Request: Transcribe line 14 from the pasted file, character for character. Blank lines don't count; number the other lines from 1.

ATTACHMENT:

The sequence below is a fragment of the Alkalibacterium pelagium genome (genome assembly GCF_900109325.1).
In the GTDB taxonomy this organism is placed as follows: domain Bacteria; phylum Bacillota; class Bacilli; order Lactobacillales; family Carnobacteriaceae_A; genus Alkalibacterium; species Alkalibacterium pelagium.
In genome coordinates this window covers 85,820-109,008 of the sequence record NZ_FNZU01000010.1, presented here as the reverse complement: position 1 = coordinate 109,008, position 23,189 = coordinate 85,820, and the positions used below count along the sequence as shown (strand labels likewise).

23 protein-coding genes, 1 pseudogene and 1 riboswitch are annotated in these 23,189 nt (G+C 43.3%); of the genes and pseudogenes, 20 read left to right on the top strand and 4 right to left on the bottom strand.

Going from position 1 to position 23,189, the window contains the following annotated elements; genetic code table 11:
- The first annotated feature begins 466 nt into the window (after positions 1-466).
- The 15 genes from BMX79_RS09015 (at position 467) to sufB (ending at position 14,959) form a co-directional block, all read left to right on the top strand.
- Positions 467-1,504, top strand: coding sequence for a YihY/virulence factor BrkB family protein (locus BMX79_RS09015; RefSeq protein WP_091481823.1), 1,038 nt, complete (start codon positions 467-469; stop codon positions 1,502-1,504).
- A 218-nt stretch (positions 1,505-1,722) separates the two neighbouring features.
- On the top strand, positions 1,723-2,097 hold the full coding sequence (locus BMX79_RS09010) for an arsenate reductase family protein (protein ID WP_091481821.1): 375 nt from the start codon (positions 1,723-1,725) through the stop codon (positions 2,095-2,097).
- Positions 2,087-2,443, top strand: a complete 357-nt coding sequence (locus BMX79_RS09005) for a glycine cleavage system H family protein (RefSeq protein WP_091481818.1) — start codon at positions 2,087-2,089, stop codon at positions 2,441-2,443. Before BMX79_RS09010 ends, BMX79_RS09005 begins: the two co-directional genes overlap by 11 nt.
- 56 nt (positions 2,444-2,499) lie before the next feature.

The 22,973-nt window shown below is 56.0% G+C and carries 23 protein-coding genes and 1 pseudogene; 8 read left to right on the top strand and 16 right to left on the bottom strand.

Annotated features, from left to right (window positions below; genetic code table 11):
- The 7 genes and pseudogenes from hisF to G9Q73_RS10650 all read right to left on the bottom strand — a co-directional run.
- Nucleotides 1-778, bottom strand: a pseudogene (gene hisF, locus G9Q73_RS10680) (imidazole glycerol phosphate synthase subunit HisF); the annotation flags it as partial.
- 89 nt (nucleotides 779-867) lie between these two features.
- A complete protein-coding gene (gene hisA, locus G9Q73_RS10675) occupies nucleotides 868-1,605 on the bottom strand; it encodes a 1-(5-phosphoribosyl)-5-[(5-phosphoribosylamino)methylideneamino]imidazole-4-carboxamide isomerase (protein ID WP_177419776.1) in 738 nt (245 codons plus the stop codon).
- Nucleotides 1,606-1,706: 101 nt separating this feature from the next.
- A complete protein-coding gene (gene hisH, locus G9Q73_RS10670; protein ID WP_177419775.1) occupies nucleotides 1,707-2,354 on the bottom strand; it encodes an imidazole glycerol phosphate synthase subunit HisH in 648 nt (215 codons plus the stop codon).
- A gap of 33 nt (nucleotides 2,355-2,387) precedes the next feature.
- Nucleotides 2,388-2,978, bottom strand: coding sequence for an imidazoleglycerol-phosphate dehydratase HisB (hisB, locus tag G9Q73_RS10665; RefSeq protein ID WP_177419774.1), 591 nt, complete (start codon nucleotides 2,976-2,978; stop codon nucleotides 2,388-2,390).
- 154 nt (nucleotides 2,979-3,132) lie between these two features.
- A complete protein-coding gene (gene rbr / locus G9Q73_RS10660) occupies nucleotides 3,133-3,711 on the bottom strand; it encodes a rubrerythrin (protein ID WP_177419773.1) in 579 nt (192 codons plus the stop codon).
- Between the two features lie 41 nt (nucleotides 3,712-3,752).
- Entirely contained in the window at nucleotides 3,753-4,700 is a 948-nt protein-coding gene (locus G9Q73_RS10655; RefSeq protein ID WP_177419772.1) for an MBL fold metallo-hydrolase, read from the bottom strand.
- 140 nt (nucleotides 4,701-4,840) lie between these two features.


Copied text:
Annotated features, from left to right (window positions below; genetic code table 11):